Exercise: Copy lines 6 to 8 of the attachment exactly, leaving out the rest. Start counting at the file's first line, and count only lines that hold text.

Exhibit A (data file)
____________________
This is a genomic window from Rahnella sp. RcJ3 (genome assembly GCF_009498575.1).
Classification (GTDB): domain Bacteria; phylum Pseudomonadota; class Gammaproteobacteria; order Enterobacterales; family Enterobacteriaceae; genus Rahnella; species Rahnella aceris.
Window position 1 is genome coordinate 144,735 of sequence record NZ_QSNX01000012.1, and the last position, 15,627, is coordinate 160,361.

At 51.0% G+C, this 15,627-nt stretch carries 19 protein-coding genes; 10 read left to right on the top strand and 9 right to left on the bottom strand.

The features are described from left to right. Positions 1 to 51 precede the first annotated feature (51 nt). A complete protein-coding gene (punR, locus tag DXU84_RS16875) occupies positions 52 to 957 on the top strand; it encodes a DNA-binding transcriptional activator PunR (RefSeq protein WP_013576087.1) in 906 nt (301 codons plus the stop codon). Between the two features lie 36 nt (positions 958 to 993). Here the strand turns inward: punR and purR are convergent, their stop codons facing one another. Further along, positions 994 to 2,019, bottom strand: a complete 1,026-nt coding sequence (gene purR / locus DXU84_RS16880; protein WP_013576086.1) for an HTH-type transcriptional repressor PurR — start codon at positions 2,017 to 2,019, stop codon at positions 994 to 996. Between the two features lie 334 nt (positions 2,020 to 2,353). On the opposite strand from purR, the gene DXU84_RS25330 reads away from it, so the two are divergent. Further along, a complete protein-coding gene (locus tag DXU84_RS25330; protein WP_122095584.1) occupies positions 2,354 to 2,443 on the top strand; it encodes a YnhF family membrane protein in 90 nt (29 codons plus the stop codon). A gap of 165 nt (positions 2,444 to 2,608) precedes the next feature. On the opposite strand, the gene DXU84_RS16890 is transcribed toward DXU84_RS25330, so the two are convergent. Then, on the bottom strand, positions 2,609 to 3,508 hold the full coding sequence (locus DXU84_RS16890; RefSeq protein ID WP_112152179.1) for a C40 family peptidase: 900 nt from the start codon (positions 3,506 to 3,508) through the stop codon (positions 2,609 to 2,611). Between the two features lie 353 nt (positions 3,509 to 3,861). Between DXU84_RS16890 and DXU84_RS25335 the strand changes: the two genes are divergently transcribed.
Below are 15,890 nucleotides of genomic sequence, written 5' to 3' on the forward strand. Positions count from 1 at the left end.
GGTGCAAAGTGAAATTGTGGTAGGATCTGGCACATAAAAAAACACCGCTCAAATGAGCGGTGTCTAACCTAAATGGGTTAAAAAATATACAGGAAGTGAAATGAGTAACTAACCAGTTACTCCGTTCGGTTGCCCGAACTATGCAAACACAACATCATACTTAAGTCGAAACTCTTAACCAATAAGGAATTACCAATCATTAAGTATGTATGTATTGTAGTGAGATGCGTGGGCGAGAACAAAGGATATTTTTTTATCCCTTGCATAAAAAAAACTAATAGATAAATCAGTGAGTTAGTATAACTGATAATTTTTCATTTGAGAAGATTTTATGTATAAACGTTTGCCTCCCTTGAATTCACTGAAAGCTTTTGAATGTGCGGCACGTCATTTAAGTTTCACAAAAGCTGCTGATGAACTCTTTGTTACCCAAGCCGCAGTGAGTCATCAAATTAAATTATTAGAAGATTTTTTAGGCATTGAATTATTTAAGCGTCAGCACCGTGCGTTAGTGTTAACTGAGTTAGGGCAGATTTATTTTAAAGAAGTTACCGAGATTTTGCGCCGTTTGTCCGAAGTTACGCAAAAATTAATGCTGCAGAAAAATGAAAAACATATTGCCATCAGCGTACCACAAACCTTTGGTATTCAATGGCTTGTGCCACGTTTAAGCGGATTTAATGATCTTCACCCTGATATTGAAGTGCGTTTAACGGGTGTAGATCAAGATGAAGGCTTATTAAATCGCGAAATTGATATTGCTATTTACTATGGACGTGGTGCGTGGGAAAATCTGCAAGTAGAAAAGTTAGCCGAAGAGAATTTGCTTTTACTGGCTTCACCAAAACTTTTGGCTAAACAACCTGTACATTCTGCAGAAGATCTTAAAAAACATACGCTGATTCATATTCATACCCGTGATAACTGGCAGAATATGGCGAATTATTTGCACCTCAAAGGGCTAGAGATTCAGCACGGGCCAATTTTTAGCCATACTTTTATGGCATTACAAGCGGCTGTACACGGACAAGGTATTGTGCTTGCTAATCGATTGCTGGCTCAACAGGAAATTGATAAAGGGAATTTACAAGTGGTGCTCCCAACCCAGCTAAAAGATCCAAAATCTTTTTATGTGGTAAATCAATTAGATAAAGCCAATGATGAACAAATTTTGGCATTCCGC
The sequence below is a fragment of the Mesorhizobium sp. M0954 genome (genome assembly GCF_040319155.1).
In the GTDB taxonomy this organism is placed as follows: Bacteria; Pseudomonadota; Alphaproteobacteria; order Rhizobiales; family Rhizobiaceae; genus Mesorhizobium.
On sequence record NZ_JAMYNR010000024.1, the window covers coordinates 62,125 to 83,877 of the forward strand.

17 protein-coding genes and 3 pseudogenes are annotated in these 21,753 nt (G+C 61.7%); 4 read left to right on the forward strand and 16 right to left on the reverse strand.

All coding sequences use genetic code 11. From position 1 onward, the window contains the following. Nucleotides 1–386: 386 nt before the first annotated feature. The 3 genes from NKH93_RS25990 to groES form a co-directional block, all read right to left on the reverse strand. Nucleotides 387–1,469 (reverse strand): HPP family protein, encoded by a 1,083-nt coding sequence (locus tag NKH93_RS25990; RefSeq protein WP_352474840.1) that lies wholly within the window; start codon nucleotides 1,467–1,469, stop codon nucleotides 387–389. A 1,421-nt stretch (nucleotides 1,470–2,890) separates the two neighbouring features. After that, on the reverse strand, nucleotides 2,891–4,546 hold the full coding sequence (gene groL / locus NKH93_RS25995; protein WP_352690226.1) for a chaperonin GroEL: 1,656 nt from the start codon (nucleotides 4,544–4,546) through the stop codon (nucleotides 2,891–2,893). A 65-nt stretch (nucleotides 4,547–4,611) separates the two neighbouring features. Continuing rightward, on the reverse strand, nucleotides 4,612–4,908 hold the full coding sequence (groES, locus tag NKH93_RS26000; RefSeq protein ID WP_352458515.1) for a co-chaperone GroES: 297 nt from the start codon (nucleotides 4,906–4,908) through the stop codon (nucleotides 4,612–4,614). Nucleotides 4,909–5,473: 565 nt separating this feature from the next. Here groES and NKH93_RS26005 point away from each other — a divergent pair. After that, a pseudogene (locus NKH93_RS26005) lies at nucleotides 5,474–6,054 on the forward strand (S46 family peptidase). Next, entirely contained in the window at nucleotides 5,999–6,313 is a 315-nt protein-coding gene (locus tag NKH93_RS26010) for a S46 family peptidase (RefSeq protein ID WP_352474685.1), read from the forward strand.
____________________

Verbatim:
Below are 15,890 nucleotides of genomic sequence, written 5' to 3' on the forward strand. Positions count from 1 at the left end.
GGTGCAAAGTGAAATTGTGGTAGGATCTGGCACATAAAAAAACACCGCTCAAATGAGCGGTGTCTAACCTAAATGGGTTAAAAAATATACAGGAAGTGAAATGAGTAACTAACCAGTTACTCCGTTCGGTTGCCCGAACTATGCAAACACAACATCATACTTAAGTCGAAACTCTTAACCAATAAGGAATTACCAATCATTAAGTATGTATGTATTGTAGTGAGATGCGTGGGCGAGAACAAAGGATATTTTTTTATCCCTTGCATAAAAAAAACTAATAGATAAATCAGTGAGTTAGTATAACTGATAATTTTTCATTTGAGAAGATTTTATGTATAAACGTTTGCCTCCCTTGAATTCACTGAAAGCTTTTGAATGTGCGGCACGTCATTTAAGTTTCACAAAAGCTGCTGATGAACTCTTTGTTACCCAAGCCGCAGTGAGTCATCAAATTAAATTATTAGAAGATTTTTTAGGCATTGAATTATTTAAGCGTCAGCACCGTGCGTTAGTGTTAACTGAGTTAGGGCAGATTTATTTTAAAGAAGTTACCGAGATTTTGCGCCGTTTGTCCGAAGTTACGCAAAAATTAATGCTGCAGAAAAATGAAAAACATATTGCCATCAGCGTACCACAAACCTTTGGTATTCAATGGCTTGTGCCACGTTTAAGCGGATTTAATGATCTTCACCCTGATATTGAAGTGCGTTTAACGGGTGTAGATCAAGATGAAGGCTTATTAAATCGCGAAATTGATATTGCTATTTACTATGGACGTGGTGCGTGGGAAAATCTGCAAGTAGAAAAGTTAGCCGAAGAGAATTTGCTTTTACTGGCTTCACCAAAACTTTTGGCTAAACAACCTGTACATTCTGCAGAAGATCTTAAAAAACATACGCTGATTCATATTCATACCCGTGATAACTGGCAGAATATGGCGAATTATTTGCACCTCAAAGGGCTAGAGATTCAGCACGGGCCAATTTTTAGCCATACTTTTATGGCATTACAAGCGGCTGTACACGGACAAGGTATTGTGCTTGCTAATCGATTGCTGGCTCAACAGGAAATTGATAAAGGGAATTTACAAGTGGTGCTCCCAACCCAGCTAAAAGATCCAAAATCTTTTTATGTGGTAAATCAATTAGATAAAGCCAATGATGAACAAATTTTGGCATTCCGC
The sequence below is a fragment of the Mesorhizobium sp. M0954 genome (genome assembly GCF_040319155.1).